PASADENA, Calif. — On a day that was supposed to belong to
next year’s Heisman frontrunner — sophomore wide
receiver Mike Williams — it was a senior wideout that did
most of the damage to Michigan’s secondary. Covered primarily
by Markus Curry for much of the Rose Bowl, Southern Cal.’s
Keary Colbert exploded onto the national scene as another big-name
“It’s never a plan to go to an individual player,
you just play the game, and that’s how it worked out
today,” Colbert said.
With six catches for 149 yards and two touchdowns, Colbert was
nearly untouchable. Even on his second touchdown grab (a 47-yarder
to put Southern Cal. up 21-0 in the third quarter), when Curry was
draped over the senior, he managed to bring in the lob pass with
one hand and break away at the 20-yard line for the score.
“He’s a big-time player and a big-time
receiver,” Southern Cal. quarterback Matt Leinart said.
“He had a great game, and Mike had a great game.”
Colbert’s success allowed Williams to become primarily a
first-down receiver. As Colbert was covered deep, Williams and the
rest of the Trojans’ receivers were able to set up shop for
several easy first-down catches.
“They hit some plays, but we play some good wide receivers
everyday,” Michigan safety Marlin Jackson said.
“They’re no better than what we face everyday at
practice. We didn’t execute today. That was it. Our guys were
in position, we just have to make the play.”
Not so prime time: Braylon Edwards made ESPN’s
top-10 highlight reel following the Rose Bowl. Unfortunately, it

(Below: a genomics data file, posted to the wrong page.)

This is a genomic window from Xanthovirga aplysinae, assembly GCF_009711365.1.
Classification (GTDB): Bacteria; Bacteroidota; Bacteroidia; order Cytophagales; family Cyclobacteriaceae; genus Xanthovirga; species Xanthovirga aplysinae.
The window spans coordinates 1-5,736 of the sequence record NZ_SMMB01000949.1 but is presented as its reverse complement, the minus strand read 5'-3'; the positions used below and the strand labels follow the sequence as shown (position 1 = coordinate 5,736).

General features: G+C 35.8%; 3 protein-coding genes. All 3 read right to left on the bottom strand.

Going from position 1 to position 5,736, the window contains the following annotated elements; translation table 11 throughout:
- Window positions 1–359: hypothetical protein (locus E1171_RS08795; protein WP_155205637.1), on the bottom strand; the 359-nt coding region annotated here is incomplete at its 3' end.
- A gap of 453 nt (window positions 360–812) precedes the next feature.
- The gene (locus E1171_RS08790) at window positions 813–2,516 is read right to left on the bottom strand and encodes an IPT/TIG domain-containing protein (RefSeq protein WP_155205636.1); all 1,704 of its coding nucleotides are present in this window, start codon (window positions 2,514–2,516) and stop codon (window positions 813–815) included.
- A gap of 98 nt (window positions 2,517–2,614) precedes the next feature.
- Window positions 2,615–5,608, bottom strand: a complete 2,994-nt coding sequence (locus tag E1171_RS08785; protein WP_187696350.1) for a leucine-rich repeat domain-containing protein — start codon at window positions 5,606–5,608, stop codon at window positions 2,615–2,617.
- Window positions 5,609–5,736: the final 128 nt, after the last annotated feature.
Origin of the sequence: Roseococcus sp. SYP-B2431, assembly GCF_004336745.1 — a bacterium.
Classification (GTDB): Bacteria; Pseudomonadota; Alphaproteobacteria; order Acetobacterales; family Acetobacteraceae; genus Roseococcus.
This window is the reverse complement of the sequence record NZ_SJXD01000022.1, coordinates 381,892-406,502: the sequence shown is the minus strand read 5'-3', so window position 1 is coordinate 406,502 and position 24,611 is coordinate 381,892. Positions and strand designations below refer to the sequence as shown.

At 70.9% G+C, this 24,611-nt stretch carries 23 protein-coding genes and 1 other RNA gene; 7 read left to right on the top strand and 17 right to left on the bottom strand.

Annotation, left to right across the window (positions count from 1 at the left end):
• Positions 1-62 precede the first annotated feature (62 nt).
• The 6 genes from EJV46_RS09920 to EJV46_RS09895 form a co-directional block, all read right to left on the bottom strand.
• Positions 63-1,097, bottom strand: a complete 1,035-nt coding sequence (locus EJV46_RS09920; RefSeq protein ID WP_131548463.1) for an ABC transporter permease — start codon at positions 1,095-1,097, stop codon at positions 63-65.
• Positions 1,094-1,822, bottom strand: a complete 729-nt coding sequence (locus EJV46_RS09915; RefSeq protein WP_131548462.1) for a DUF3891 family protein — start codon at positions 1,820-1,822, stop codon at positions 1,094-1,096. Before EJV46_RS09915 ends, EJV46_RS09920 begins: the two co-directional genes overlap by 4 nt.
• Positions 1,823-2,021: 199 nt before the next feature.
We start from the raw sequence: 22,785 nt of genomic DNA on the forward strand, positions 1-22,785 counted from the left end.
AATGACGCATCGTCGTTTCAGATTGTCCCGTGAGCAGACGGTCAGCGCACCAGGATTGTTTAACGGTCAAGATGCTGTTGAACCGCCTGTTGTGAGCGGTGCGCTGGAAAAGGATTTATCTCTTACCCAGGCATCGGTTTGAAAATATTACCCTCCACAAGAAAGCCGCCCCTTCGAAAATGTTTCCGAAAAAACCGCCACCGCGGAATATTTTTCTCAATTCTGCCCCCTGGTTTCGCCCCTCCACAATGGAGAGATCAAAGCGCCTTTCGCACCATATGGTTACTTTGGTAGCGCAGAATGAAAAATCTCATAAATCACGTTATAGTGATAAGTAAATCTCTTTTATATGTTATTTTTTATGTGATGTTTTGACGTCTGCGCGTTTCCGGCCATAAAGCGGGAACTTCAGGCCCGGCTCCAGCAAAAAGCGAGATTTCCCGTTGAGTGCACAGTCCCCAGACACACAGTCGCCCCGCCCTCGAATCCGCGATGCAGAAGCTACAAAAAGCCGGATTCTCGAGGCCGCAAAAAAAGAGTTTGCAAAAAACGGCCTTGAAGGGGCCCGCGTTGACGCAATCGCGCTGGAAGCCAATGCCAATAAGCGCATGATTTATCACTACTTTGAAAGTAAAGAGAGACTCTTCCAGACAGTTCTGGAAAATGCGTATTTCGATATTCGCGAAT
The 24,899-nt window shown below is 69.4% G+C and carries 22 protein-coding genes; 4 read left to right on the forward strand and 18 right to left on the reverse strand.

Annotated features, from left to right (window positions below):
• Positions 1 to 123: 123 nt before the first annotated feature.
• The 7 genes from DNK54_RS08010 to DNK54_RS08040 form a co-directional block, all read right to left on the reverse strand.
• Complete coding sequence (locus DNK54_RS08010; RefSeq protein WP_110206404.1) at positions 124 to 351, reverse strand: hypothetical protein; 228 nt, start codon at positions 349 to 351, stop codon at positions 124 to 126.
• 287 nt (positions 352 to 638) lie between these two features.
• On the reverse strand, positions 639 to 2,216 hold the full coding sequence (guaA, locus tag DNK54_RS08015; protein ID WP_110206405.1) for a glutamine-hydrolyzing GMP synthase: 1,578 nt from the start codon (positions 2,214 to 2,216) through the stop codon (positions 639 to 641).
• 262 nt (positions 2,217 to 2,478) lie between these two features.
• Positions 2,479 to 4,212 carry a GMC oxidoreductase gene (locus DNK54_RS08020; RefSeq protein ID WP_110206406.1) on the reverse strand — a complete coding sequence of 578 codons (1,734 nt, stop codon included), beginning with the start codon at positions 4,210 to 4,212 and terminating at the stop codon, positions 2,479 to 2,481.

was for the worst plays of the week. Coming in at No. 3 was
Edwards’ wide-open drop on Michigan’s first drive of
the game. John Navarre found the junior wideout streaking down the
left sideline beating coverage. The ball proceeded to go through
his hands and off of Edwards’ right hip.
Despite the drop, Edwards made 10 catches for 107 yards overall.
The junior, who is thinking about leaving a year early for the
pros, lacked the big play that he may have needed to catapult him
above other wide receivers already in the draft.
About time: For the first time since Tom Brady connected
with Shawn Thompson to win the Orange Bowl in 2000, a Michigan
tight end scored in a bowl game. With 5:49 left in the third
quarter, Navarre found tight end Tim Massaquoi over the middle for
the Wolverines’ first score of the Rose Bowl.
Massaquoi finished with just the one catch for five yards to
complete a season in which he was plagued by drops and an inability
to win the starting job over Andy Mignery and Tyler Ecker. The
redshirt sophomore finished with 13 catches for 199 yards for the
Quite a show: Williams wasn’t the only one with
that last name who had an exciting New Year’s Day. Composer
John Williams was the Rose Parade’s Grand Marshal. Known for
his compositions of the themes to “Star Wars,”
“Robin Hood,” “Superman” and
“Jaws,” Williams wrote his own version of the national
anthem that was played by both the Southern Cal. and Michigan bands
as the entire stadium crowd did a card trick to make the Rose Bowl
an American flag.
Another American flag — along with the gameball and
Michigan and Southern Cal. flags — was delivered by Air Force
parachuters from Langley, Va. The Air Force also had a flyover with
three of its stealth bombers, the middle one easily the width of
the entire football field.